In a previous post I talked about the challenges I was having with Key Bank in getting an assumption approved so we could sell a portfolio property. My dealings with Key improved briefly, and then they got much worse.
Let me explain.
My original frustration was that they were moving so slowly. On 8/15/07, the day after my last post about this matter, I started calling around to see if I could get an ally within Key Bank to exert some pressure. To my pleasant surprise that same day I received a call from the head of the Transactions Group in Dallas before any of my acquaintances within Key had a chance to call or email them. It turns out that the management is competent and had, on their own, realized that my file was languishing and reached out to me to assure me that they were prioritizing it. They told me that it would soon be passed from their hands into the hands of the Special Servicer. In fact, they said it should all be written up and passed along by Monday, August 20th.
So far so good. I had a smile on my face. I couldn't believe my good fortune.
But then things took a turn for the worse. On Monday the 20th both the Buyer and I get a last minute request for some additional information. I was perturbed because it was information that they could have requested weeks ago if only they had reviewed the file more carefully at some point in the first 14, 21, or even 30 days.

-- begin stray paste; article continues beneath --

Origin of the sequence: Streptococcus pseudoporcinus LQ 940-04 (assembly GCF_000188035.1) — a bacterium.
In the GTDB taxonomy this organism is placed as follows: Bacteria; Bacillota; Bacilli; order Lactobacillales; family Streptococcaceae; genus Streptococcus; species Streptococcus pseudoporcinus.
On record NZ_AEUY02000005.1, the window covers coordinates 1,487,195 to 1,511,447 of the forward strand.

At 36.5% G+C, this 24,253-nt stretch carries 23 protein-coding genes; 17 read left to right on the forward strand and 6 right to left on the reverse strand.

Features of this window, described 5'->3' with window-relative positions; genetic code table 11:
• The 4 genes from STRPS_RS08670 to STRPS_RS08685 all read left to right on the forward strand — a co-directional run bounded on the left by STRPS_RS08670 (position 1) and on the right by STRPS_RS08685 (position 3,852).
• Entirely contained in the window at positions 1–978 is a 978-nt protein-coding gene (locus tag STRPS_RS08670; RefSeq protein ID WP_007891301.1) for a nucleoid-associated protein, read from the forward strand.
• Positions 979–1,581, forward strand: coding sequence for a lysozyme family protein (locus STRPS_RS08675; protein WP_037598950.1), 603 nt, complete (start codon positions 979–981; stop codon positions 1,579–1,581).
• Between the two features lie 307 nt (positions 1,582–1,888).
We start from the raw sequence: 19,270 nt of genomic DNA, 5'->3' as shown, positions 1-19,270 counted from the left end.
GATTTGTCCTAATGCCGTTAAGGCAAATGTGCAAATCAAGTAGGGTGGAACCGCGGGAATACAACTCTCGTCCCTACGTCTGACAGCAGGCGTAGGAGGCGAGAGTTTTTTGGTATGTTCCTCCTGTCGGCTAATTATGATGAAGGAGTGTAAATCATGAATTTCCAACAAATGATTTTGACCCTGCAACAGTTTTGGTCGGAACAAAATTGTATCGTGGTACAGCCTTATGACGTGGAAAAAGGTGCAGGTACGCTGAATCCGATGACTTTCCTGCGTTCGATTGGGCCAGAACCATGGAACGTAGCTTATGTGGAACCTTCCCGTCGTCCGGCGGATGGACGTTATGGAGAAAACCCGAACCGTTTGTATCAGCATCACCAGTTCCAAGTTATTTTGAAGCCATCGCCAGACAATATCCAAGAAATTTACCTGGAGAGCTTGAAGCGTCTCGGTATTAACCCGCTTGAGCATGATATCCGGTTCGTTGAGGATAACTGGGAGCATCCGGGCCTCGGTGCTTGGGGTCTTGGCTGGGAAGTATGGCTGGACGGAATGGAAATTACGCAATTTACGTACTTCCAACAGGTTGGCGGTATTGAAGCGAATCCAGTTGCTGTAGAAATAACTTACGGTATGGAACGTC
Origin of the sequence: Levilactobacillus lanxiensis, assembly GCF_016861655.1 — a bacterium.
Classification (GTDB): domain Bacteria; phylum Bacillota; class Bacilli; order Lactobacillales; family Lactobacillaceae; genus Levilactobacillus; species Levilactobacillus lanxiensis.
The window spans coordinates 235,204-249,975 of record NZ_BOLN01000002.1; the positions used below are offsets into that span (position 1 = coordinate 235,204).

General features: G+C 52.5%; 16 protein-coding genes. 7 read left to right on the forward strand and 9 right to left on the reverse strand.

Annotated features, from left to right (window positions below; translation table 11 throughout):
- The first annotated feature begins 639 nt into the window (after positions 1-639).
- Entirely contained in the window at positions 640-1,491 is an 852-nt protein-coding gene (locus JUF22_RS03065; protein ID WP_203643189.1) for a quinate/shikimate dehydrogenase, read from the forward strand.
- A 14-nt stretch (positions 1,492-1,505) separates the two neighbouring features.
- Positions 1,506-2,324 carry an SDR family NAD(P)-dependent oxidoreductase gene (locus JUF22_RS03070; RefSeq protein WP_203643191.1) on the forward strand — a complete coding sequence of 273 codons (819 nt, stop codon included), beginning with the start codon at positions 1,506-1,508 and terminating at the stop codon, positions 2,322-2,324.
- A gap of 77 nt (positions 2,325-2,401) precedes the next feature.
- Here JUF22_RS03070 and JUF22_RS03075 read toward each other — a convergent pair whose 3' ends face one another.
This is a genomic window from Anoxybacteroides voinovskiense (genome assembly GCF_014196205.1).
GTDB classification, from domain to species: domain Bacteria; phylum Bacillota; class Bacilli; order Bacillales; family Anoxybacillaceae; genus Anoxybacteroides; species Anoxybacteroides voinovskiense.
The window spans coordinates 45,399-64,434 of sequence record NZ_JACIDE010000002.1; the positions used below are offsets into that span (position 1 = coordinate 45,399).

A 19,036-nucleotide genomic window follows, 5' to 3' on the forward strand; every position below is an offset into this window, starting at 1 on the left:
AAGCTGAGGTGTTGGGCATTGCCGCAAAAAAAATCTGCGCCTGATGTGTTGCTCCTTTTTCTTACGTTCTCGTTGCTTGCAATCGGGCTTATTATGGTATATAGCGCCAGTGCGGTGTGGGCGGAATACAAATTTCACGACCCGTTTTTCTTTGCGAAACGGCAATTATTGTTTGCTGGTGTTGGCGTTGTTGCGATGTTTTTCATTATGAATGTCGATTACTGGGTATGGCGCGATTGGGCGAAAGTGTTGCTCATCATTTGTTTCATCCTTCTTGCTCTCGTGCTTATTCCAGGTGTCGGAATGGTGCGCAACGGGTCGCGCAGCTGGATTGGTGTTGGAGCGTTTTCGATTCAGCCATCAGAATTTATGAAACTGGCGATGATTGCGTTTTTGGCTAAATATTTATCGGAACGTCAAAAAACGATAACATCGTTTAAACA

Now today, a week later, our underwriter calls the Buyer to tell him she is not inclined to approve the assumption. I'm blown away. Her reason is that the Buyer doesn't have the experience needed to make her comfortable with him doing his own property management.
Did I mention that they have had the Buyer's resume and a description of his professional experience for about two months now? How is it that they are just now concluding that the Buyer is not sufficiently qualified to operate a small commercial property?
What does an unqualified buyer look like you might ask. In this case our unqualified buyer is in his late fifties or early sixties. He has been a real estate investor most of his career. He has made most of his money in single family homes, and although not commercial property, he has had the organizational ability and professional savvy to buy and sell hundreds of homes and most recently maintained a portfolio of 42 homes in two states, CA and TX. He mastered the landlord/tenant laws in two states sufficiently to stay out of trouble with his tenants and keep his properties rented. He has fee managed other peoples SFR investment properties. He has amassed enough personal wealth that he would qualify as an accredited investor. He is also a real estate broker in California and Texas. He manages a staff of several employees while running his own brokerage and investment business.
Not only that, but should the deal close, he will have nearly five times the cash equity in the deal than our current partnership.
If I were the lender I would be rejoicing. Key Bank has a performing loan on a property that has gone up in value improving their LTV position. Rents have been substantially increased so the property's DSCR is much higher now than when they underwrote it. And they have a person of substantial means and good credit who wants to step in and replace our paper gains with his own real cash equity in the deal.
I just don't get it. I pray that reason will prevail.
If you're reading this and think I'm missing something, please email me or comment and let me know. I'll take all the help I can get.